Cartography: Introduction

I remember the first time I drew a map for a fantasy story. I began it in my ninth-grade English class, on the back of a handout about, among other things, “The Cask of Amontillado,” and I still have it. It’s not all that fabulous — for one thing, I apparently managed to provide myself with a river which runs from one coast to the other, straight through a range of mountains — but I had fun.

So I went on drawing maps, some more detailed than others, and along the way I learned some things. I got rather an unpleasant surprise, therefore, when I sold Doppelganger and pulled out the map to see if it might be a useful thing to put in the front of the book (redrawn by someone more artistically talented than I, of course), only to find that it was a bleeding, illogical mess. Apparently I’d drawn it before I started learning those helpful things about how landscapes work. I had to rework the entire thing, because a map would be a useful thing to include in a book where people spend much of their time traveling, but at the same time I had to make sure that all of the towns and the like stayed the same distances apart, because travel times mattered a lot. In short, it was a giant headache I hope never to repeat.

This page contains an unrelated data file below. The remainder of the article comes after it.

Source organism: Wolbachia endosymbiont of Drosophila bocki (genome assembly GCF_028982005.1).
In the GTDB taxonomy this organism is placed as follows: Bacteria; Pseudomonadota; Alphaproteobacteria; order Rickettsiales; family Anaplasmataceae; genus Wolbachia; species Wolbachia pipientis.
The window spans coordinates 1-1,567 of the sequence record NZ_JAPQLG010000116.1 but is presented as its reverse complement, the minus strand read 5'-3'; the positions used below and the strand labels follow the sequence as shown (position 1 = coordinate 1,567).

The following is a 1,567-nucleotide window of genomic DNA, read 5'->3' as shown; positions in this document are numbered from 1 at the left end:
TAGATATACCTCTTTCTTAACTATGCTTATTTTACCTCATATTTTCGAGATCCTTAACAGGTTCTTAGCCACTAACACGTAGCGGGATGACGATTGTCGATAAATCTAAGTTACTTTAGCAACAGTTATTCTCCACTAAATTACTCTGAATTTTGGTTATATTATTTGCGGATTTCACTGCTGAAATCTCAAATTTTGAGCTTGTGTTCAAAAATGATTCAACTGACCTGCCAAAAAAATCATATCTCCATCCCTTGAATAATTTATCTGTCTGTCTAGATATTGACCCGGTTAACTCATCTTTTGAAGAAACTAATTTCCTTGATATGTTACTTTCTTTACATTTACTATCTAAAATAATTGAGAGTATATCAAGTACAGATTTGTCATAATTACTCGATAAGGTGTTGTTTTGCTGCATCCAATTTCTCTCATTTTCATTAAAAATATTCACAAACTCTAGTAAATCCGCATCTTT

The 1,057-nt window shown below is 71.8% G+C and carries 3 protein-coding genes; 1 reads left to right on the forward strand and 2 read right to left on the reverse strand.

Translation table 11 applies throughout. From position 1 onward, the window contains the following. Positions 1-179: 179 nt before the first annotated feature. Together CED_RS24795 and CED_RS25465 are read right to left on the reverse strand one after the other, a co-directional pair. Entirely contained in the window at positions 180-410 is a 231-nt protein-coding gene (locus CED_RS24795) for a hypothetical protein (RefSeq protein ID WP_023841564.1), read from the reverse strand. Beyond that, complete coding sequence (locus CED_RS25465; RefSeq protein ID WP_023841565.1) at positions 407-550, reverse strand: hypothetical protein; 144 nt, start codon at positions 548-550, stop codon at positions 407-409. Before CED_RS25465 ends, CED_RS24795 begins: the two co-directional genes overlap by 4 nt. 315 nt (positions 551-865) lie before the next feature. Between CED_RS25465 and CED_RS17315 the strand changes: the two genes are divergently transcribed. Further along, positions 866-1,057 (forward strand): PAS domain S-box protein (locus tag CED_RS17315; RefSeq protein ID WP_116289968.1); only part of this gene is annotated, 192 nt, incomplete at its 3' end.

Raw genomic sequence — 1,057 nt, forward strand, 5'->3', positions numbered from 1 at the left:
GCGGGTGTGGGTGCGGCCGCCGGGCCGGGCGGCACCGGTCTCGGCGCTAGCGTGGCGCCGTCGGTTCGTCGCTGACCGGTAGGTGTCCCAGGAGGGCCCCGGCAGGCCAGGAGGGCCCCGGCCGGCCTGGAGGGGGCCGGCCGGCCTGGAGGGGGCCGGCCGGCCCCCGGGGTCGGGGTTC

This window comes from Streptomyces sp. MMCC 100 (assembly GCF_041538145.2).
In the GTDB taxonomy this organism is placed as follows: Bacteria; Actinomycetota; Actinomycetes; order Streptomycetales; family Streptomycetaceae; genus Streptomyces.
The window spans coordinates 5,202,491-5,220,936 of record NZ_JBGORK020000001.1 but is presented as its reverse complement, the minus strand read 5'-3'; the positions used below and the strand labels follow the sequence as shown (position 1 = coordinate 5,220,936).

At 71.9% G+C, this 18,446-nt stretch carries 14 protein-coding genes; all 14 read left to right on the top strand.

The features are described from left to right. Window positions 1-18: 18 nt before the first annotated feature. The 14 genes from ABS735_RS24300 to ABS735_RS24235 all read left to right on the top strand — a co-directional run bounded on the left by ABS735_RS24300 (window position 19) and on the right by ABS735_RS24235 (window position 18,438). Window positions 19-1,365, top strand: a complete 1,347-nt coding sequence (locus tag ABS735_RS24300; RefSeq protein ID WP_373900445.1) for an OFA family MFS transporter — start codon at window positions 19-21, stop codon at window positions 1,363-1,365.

In the interests of perhaps saving at least one poor writerly soul from the trouble I gave myself, I’ve decided to post a series of essays on cartography. Let me define what I mean by that by defining what I don’t mean. I don’t mean the artistic aspect of it, or at least not at the moment; I don’t consider myself an artist, and many of my maps are executed more as functional scribbles than anything else. I also don’t mean the meaning of the map, i.e. how it relates to the people there (or, again, at least not at the moment). This series is at least going to begin as a discussion of how landscapes fit together. Where do you find rivers, mountains, bays, hills, and what shapes do they take? I’m far from an expert on geography or geology; I’ll admit that quite readily. Corrections to the information I post here, or additions that might be useful, are (as always) most welcome. This is just the stuff I’ve learned in my own research, for my own purposes, gathered together in one place (hell, as much for my use as anyone else’s).

Next: Watersheds